An Informal History of Peanut Butter, the All-American Food
More than Mom's apple pie, peanut butter is the all-American food. With its rich, roasted-peanut aroma and flavor; caramel hue; and gooey, consoling texture, peanut butter is an enduring favorite, found in the pantries of at least 75 percent of American kitchens. Americans eat more than a billion pounds a year. According to the Southern Peanut Growers, a trade group, that's enough to coat the floor of the Grand Canyon (although the association doesn't say to what height).
Americans spoon it out of the jar, eat it in sandwiches by itself or with its bread-fellow jelly, and devour it with foods ranging from celery and raisins ("ants on a log") to a grilled sandwich with bacon and bananas (the classic "Elvis"). Peanut butter is used to flavor candy, ice cream, cookies, cereal, and other foods. It is a deeply ingrained staple of American childhood. Along with cheeseburgers, fried chicken, chocolate chip cookies (and apple pie), peanut butter is a consummate comfort food.
In Creamy and Crunchy are the stories of Jif, Skippy, Peter Pan; the plight of black peanut farmers; the resurgence of natural or old-fashioned peanut butter; the reasons why Americans like peanut butter better than (almost) anyone else; the five ways that today's product is different from the original; the role of peanut butter in fighting Third World hunger; and the Salmonella outbreaks of 2007 and 2009, which threatened peanut butter's sacred place in the American cupboard. To a surprising extent, the story of peanut butter is the story of twentieth-century America, and Jon Krampner writes its first popular history, rich with anecdotes and facts culled from interviews, research, travels in the peanut-growing regions of the South, personal stories, and recipes.
Jon Krampner's Creamy and Crunchy is a delightful book about America's most popular nut butter and sandwich spread. It is action-packed, peopled with medical professionals and corporate giants, captains of industry and hard-hitting advertisers, vegetarians and health-food advocates, and farmers and peanut-butter lovers. It is a well-written, fast-paced, surprising tale about the delicious food we thought we knew. One nibble, and you can't stop reading!
Andrew F. Smith, editor in chief, The Oxford Encyclopedia of Food and Drink in America
As a peanut-butter aficionado, I found this an excellent, convincing book written in a casual, journalistic, almost folksy style that cleverly disguises the real research done for it.
Noël Riley Fitch, author of Appetite for Life: The Biography of Julia Child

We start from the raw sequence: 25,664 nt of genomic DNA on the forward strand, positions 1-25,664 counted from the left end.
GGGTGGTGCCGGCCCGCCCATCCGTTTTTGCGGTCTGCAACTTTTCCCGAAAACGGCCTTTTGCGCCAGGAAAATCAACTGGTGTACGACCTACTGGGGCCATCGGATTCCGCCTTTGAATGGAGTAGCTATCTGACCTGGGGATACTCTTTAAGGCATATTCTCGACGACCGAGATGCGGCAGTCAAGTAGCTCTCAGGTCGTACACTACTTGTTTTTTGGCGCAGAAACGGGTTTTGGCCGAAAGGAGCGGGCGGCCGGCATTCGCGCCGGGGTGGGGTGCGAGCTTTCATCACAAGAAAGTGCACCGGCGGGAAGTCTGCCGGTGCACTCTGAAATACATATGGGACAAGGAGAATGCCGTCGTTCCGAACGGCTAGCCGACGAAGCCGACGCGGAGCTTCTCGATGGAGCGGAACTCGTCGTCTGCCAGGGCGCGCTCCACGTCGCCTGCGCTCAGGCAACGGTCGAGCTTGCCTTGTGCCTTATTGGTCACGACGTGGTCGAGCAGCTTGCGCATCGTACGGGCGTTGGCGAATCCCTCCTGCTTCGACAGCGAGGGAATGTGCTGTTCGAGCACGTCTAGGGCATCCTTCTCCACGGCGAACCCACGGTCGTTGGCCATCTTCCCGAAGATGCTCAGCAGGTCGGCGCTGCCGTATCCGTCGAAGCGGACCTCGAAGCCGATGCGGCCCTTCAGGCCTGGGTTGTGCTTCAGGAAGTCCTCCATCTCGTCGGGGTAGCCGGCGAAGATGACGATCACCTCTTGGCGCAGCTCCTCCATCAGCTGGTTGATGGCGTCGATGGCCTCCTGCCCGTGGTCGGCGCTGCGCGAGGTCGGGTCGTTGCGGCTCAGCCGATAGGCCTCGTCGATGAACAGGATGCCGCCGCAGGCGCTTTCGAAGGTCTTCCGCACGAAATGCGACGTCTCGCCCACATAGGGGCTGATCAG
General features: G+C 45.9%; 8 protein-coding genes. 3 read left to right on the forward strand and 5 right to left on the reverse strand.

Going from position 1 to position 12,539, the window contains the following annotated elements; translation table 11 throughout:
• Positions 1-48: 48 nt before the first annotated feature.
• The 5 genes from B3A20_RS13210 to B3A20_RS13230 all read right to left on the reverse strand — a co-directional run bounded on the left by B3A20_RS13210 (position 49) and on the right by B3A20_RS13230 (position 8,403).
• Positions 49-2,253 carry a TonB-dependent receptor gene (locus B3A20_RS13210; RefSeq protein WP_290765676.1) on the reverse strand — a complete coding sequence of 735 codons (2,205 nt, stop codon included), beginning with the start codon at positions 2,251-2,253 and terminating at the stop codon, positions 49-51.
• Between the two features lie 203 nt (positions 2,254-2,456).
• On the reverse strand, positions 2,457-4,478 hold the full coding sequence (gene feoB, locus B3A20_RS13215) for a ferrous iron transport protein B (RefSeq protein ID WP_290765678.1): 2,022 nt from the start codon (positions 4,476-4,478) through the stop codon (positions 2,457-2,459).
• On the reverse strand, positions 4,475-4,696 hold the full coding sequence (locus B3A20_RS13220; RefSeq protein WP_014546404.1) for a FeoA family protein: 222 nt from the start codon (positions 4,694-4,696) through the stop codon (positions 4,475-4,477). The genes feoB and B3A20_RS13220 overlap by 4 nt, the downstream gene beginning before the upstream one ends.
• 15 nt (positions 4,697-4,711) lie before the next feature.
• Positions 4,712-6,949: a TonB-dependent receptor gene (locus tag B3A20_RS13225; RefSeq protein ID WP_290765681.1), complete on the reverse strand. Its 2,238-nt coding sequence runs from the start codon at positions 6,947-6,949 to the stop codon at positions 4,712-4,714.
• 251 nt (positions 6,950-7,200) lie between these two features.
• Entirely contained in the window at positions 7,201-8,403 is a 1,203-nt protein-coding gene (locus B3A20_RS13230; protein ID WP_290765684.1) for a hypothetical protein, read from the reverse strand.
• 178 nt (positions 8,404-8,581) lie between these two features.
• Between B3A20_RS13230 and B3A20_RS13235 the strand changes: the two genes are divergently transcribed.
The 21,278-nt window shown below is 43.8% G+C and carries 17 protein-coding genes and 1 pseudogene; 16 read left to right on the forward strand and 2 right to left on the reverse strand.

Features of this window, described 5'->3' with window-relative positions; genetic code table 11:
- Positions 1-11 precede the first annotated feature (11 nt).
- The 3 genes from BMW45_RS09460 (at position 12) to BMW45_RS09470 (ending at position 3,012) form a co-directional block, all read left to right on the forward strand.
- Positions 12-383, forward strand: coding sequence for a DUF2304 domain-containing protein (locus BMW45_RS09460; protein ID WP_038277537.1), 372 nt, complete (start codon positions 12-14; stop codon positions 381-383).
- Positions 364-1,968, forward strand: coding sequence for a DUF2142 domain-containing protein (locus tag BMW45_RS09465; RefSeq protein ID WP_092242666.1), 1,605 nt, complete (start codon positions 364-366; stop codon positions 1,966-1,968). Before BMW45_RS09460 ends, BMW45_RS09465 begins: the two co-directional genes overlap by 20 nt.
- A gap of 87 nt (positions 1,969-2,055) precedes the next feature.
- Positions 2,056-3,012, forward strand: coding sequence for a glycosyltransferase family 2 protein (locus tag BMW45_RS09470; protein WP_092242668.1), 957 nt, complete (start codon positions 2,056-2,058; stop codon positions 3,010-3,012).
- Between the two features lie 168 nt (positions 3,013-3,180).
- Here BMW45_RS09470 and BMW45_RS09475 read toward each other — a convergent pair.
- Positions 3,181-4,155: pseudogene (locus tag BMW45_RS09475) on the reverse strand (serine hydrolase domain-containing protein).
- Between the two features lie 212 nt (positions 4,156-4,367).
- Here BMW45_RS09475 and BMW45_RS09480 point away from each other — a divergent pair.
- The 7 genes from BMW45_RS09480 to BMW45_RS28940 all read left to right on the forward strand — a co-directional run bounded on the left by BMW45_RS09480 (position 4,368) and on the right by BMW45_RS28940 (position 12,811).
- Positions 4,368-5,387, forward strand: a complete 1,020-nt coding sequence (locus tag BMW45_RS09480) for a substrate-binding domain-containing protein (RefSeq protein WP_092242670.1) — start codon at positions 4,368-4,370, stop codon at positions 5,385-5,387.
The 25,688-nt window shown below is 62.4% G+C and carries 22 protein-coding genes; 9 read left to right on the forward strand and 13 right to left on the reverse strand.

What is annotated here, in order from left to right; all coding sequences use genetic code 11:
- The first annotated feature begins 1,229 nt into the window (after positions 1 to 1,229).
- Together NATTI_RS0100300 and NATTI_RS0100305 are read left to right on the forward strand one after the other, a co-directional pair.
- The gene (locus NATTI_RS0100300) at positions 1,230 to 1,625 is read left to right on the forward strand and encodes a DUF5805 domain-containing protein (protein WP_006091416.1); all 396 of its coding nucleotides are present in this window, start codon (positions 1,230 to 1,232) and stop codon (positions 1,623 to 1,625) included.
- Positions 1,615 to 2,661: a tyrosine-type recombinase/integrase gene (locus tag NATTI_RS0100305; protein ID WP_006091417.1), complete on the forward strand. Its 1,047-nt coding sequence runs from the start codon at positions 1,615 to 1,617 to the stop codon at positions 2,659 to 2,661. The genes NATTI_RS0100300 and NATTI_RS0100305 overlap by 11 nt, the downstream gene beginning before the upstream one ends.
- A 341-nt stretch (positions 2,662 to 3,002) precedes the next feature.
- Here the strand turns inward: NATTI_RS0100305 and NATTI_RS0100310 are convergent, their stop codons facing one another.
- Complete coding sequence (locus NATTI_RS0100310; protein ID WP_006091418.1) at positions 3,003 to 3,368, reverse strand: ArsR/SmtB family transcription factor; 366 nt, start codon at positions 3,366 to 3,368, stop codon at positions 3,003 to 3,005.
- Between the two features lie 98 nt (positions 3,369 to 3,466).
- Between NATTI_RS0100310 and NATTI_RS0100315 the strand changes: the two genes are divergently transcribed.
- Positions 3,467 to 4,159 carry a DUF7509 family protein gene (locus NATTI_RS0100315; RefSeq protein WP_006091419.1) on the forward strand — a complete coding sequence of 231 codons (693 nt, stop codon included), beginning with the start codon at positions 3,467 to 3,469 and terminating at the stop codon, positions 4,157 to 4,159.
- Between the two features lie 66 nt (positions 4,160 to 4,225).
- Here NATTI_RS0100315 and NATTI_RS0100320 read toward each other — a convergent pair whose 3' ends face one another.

Creamy and Crunchy is a witty, encyclopedic history of one of America's most iconic processed foods. It is chock-full of fun facts and surprising insights into the way we eat today.
Aaron Bobrow-Strain, author of White Bread: A Social History of the Store-Bought Loaf
Enjoyable and informative.
well written and at times very witty...
A great book has been born.
A comprehensive and entertaining account of peanut butter and how this popular food assumed its place in American food culture.... This informal, folksy discussion will likely appeal to curious consumers and those interested in the history of food.
Jon Krampner is a wonderful guide to the many paradoxes of this all-American food...
A lively and entertaining book.
Creamy and Crunchy is the definitive history of this scrumptious staple, an entertaining and informative read.
...an enjoyable, interesting overview of an important part of American culture...highly recomended.
charming and entertaining
PrefaceAcknowledgments1. Peanuts 1012. The Social Rise of the Peanut3. The Birth of Peanut Butter4. Peter Pan: "Improved by Hydrogenation"5. How Peter Pan Lost Its Groove6. Skippy: "He Made His First Jar of Peanut Butter in His Garage"7. Skippy on Top8. Jif: "But Is It Still Peanut Butter?"9. "Choosy Mothers Choose . . ."10. Peanut Butter Goes International11. The Music of Peanut Butter12. Deaf Smith: What's Old-Fashioned Is New Again13. The Rise and Fall of the Florunner14. The Peanut Butter Crisis of 198015. "You Mean It's Not Good for Me?"16. The Short, Happy Life of Sorrells Pickard17. Peanut Corporation of America: "There Was No Red Flag"18. Peanut Butter Saves the World19. Where Are the Peanut Butters of Yesteryear?Appendix 1. Author's RecommendationsAppendix 2. Peanut Butter Time LineNotesIndex